It’s National Coming Out Day! Reminder I’m ace, demiromantic and use she/her pronouns. Please remember, asexuality just means the person isn’t sexually attracted to someone else. They’re not prudes, immature, child-like, or robots. Asexuality is a spectrum, from ace to gray ace to demisexuality.
Sex positive aces will have sex, as do aces with a libido, and sometimes they will compromise with partners.
Then there are sex neutral aces who don’t really care about the act, and some may have it, and some may not. Sex averse, doesn’t care what people do, but they definitely don’t want to be touched. Where sex repulsed aces don’t like hearing about people talking about private details and they definitely don’t want to be touched.
I’m somewhere between neutral and averse. I’m not sexually attracted to anyone and I will not compromise for anyone. What makes this different than celibacy is, for me this isn’t a choice. I have never been sexually attracted to anyone. I’ve always seen people as friends.
However, since I do develop crushes if there is an emotional connection, I am demiromantic rather than aromantic or alloromantic (allo simply means they are sexually or romantically attracted to others). I do develop crushes, but any relationship would have to be platonic. That’s why I mostly stick to friendships.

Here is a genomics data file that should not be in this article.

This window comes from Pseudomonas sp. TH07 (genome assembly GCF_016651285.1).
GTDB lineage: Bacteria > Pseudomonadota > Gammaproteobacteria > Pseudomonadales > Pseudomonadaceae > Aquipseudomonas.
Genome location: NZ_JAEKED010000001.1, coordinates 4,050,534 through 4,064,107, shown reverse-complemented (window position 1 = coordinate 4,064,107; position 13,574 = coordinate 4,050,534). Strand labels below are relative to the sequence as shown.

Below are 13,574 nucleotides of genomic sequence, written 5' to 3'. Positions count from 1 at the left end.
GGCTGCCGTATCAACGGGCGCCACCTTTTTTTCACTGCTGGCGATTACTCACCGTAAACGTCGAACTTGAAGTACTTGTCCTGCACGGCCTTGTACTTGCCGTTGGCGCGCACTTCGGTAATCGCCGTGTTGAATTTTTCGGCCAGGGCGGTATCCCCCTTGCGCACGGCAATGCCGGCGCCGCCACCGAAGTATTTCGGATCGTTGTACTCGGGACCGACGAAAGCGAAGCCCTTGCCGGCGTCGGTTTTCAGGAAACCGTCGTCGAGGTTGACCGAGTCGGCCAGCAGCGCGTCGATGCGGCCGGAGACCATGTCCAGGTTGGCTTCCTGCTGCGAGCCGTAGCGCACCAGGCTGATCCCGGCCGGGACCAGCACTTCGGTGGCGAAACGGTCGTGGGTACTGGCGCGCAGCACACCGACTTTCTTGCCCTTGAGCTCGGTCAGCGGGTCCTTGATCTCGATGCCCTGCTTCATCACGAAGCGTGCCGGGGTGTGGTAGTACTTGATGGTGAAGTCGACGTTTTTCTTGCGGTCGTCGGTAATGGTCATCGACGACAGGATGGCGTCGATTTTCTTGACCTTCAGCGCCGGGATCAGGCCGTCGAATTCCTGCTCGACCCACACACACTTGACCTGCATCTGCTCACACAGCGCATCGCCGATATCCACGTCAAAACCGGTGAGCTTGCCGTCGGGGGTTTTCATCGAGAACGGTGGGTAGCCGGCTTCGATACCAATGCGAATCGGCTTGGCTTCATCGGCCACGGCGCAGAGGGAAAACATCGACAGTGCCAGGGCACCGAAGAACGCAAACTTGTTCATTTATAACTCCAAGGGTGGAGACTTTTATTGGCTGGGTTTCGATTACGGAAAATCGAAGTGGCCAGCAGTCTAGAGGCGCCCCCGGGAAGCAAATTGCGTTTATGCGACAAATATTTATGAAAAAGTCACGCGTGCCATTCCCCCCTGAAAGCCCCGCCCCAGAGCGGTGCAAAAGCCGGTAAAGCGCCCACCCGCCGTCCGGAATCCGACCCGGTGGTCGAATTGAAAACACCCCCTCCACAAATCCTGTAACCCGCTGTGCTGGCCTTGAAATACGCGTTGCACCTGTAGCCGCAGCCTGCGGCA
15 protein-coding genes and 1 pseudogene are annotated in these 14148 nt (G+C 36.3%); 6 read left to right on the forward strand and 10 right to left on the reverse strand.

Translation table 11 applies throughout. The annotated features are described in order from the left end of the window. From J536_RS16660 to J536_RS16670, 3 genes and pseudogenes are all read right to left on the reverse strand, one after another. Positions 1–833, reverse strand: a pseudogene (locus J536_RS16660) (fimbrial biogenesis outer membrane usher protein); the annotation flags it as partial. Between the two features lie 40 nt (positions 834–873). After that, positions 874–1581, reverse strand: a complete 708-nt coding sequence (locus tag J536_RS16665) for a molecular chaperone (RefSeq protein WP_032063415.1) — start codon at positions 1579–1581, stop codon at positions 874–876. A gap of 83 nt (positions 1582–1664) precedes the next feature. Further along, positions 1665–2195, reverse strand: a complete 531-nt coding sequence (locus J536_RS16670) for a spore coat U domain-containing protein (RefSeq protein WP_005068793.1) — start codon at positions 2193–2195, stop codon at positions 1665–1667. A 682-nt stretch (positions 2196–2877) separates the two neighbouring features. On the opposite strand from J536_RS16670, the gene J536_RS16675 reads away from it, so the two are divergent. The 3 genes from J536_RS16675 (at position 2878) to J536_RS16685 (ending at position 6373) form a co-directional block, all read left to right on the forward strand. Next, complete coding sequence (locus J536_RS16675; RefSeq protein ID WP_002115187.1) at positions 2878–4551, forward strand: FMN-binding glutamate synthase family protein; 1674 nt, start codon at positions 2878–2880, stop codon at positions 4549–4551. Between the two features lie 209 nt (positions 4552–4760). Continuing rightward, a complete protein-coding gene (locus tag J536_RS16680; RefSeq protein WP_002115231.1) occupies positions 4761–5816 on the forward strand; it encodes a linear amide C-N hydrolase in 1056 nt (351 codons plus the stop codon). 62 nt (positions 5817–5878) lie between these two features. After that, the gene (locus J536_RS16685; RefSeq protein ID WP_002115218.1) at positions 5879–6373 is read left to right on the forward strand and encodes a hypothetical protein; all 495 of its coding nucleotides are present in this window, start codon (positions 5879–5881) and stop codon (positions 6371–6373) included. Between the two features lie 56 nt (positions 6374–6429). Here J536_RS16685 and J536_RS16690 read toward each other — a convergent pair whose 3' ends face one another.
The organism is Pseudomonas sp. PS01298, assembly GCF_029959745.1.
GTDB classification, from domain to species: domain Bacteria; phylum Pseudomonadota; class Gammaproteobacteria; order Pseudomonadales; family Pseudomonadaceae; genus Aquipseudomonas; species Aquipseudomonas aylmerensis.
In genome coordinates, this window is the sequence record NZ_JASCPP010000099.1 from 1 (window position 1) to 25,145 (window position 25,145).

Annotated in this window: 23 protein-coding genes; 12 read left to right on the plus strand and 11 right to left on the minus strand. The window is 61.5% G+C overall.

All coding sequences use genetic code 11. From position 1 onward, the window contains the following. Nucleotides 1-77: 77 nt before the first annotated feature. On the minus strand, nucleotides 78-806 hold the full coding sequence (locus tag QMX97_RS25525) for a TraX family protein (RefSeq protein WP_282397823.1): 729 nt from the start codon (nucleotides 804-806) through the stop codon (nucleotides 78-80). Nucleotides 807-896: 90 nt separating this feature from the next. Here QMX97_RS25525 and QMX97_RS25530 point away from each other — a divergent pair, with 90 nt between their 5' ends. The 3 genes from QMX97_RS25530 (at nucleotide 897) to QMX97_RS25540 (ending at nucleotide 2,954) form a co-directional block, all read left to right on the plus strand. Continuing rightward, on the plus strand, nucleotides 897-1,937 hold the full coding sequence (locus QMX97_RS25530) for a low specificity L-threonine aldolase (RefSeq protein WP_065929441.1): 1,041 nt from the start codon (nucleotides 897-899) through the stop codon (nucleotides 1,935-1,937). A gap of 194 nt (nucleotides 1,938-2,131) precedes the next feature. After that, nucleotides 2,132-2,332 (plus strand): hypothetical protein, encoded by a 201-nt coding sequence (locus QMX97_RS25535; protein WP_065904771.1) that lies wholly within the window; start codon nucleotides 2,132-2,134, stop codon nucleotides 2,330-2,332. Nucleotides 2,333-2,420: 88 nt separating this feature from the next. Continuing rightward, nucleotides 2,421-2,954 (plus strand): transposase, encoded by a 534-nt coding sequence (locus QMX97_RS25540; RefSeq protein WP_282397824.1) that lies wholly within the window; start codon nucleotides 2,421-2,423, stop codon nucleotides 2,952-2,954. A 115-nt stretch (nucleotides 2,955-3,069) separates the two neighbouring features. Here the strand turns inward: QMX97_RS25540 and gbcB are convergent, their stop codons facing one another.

Even though I am on the aspec (asexual spectrum), I am not a robot. I still love hugs, I still love cuddling up to people, and I like affection. I still feel love.
I’m proudly open about my orientation. I’m proudly open about my journey. Like many others in the LGBTQ+ community, acephobes may try to “correct” the person. Many times an ace person isn’t believed. “Oh, you just haven’t met the right person!” Or “I can change that for you!”
Almost 8 years ago, someone tried to “correct” me. Their act didn’t really change my identity, however, they have made me loud and proud about who I am. Okay, okay, not right away. It’s been a journey with a lot of therapy, and it took me a long time to be okay with myself. I am who I am and I am proud of who I am.
I learned about myself when I became an ally at WCU in October 2011. I never knew “asexuality” existed and once I learned about it, it sounded just like me. I’ve been out since 2018.
Happy National Coming Out Day, y’all! 🙂